Cape Cod Feature
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Cape Cod's Pirate Ship Whydah
Amid the gently swaying dune grasses and beneath the waves of the Atlantic waft the whispers of a legend. It's a classic tale with all the key ingredients—true love, pirate treasure, and a storm-wrought tragedy—and for nearly three centuries it has inspired fanciful embellishments and lustful searching. Though she was wrecked in a treacherous storm back in April 1717, the pirate ship Whydah still has the power to captivate.
Pirate Sam Bellamy
As with any great legend, there are several conflicting versions of the Whydah tale. Many say the story began with an innocent love, when a dark, ambitious sailor named Sam Bellamy met the beautiful Maria Hallett in Wellfleet. From their brief acquaintance blossomed love, grand promises, and a child (the latter unknown to the wayward Bellamy), and the sailor gave his word that he would return, armed with riches.
He set off for England in hopes of finding fortune in shipping, but he soon realized that piracy was far more lucrative. Black Sam Bellamy, as he became known, and his men were wildly successful, taking over dozens of ships. On a pirating jaunt in the Caribbean, Bellamy and his men captured a beauty—a slave ship loaded with gold and silver. Wealthy beyond their dreams, the men headed north with Bellamy at the helm of this exciting vessel, called the Whydah.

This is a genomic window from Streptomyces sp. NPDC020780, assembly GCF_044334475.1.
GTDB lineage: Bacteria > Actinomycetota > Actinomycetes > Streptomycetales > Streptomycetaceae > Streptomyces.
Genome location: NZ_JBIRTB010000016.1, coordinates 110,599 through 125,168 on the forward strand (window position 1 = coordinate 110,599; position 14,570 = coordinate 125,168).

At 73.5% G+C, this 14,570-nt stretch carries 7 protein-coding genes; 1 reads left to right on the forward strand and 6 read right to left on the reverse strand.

Maria Hallett's Story
While the sailors grew rich and famous, young Maria Hallett was banished by her family because of her pregnancy. She fled to a small cabin in Eastham, awaiting the birth of her child and the return of her lover. She had a son, but he died in infancy, and the discovery of the dead child landed Maria in jail. Reputations were made swiftly in those days: it wasn't long before the townspeople decided Maria was a witch who had made an unholy pact with the devil. She suffered in isolation as Bellamy made his way back to Wellfleet.
The Ship's Wreck and Remains
Mariners have long feared the dangerous shoals, sandbars, and temperamental weather of the waters off Cape Cod. On the night of April 26, 1717, a sudden fierce storm interrupted Bellamy's homecoming, and the once sleek and swift Whydah was no match for the fury of the sea. Blasted by wave and wind, she met her demise in the form of a sturdy sandbar—nearly all hands were lost, and the ship lay broken, exposed to the tides.
In 1984 modern-day pirate Barry Clifford and his crew uncovered some of the Whydah's remains, but the promise of grand treasure has yet to be fulfilled. In Provincetown, at the Expedition Whydah museum, you can see some artifacts from this ship and other historic wrecks.
And what of poor Maria? Some say her ghost still wanders among the dunes, wailing and cursing all sailors. Listen closely on a foggy and ominous evening, and decide for yourself.
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